Hackers could in for one of the biggest security bonanza since UK Government stopped using paper and started dropping CDs, DVDs and USB sticks. There have been many concerns about cloud security, indeed it's often seen a big barrier to adoption, but the thorny question of user credentials could make the cloud in even less attractive for users.

Microsoft is one company that has been expressing concern about this. At TEC09 in Berlin the company has been showing some of the capabilities of Forefront Identity Manager (FIM) 2010 and cross platform security. All well and good but the concern from Microsoft is that users will start to leak their security credentials outside of the enterprise In other words, rather than use separate usernames and passwords for cloud services, they will use the same username and password as they do for enterprise access.

This represents a serious and generally unacknowledged barrier to cloud adoption. Enterprises have no control over how cloud vendors store and manage security. With many cloud vendors growing out of the ISP market where there are regular hacks against their customer databases the risk of having live credentials stored outside of the enterprise is almost the same as the yellow sticky on the wall.

With FIM 2010 Microsoft is pushing hard for the use of claims based security where you use a token to authenticate to services. In effect this is similar to chip and pin with your credit card. When you attempt to connect to a service it takes what you offer, passes that information to a Security Token Server who will validate you and then pass back a token allowing you to connect to the service.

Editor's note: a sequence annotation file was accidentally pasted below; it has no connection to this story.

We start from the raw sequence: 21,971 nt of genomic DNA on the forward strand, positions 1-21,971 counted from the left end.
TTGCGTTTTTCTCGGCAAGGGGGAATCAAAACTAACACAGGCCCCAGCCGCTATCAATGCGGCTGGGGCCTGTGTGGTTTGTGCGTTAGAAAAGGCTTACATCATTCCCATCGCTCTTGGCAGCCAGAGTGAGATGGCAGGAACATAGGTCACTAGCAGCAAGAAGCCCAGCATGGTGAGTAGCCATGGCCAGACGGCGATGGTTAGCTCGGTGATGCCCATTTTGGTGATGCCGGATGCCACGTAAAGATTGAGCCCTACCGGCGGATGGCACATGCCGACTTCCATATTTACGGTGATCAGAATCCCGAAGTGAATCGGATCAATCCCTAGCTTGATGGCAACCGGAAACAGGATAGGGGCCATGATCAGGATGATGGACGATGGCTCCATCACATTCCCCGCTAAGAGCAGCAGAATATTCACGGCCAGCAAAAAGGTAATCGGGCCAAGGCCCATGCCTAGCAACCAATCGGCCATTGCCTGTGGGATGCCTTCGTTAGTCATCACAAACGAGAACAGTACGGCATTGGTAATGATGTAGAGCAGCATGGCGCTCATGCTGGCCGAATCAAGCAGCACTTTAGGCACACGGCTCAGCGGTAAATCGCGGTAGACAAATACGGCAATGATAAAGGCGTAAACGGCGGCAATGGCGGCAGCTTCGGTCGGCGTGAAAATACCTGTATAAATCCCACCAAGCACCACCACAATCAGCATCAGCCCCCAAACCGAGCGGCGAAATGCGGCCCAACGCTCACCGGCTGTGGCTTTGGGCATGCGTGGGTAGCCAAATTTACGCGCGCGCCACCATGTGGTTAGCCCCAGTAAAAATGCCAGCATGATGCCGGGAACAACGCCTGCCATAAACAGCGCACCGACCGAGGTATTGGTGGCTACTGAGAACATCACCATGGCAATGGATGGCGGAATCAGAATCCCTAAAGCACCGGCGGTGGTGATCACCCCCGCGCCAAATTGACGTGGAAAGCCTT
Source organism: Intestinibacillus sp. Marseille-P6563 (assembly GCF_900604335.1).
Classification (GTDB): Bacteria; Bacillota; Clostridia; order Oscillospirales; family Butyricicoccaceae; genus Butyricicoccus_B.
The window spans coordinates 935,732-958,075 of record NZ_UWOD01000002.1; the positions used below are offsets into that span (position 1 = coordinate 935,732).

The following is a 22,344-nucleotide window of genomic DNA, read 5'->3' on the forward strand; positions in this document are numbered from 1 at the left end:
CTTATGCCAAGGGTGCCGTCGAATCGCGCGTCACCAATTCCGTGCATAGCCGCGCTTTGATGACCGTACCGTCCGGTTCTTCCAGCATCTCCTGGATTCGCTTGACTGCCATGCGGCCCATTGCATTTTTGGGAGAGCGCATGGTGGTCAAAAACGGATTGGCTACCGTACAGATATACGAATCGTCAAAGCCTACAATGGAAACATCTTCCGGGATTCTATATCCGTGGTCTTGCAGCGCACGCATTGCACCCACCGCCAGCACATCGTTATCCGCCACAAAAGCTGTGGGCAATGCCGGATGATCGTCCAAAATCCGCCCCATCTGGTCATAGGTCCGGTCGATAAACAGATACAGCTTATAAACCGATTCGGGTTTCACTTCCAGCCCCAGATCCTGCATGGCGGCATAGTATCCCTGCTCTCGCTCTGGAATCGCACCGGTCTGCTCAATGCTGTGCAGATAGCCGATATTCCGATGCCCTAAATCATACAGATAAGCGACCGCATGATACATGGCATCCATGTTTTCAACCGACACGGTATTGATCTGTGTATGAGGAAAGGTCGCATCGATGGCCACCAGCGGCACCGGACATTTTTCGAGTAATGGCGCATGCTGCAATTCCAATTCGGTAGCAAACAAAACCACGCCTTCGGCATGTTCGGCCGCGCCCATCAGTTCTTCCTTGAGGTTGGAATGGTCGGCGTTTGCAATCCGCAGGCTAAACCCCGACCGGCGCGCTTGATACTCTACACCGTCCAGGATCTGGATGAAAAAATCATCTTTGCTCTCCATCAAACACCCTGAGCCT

We have already seen Microsoft and others try and drive this kind of solution before. CardSpace is a Microsoft product that allows users to have lots of identities managed on their computer. Each identity would give them access to different systems but instead of constantly entering data, they could just present their CardSpace ID. This is analogous to credit cards with chip and pin. You present your card to the merchant and enter your pin and all the rest of the information about the transaction is passed in the background.

For users moving between cloud services and the enterprise, this would provide them with a single sign-on service that would ensure that usernames, passwords and other credentials are kept secure. But for this to work cloud vendors and security vendors need to work together. A few months ago the Burton Group carried out a very large test of different vendors systems against 21 endpoints. The endpoints included many of the large cloud service providers to see how well this worked. Their reports will be released soon.

More recently, the Liberty Alliance tested a number of vendors and will release their report on 17 September. Of those vendors who attended, only Microsoft has talked about it and only then to say that they felt it went very well but couldn't comment until the report's release.

If this does work then users will be able to move from the enterprise to the cloud and back again using a credential based system to replace usernames and passwords. This will make it a seamless approach for the organisation and solve the risk of credential loss.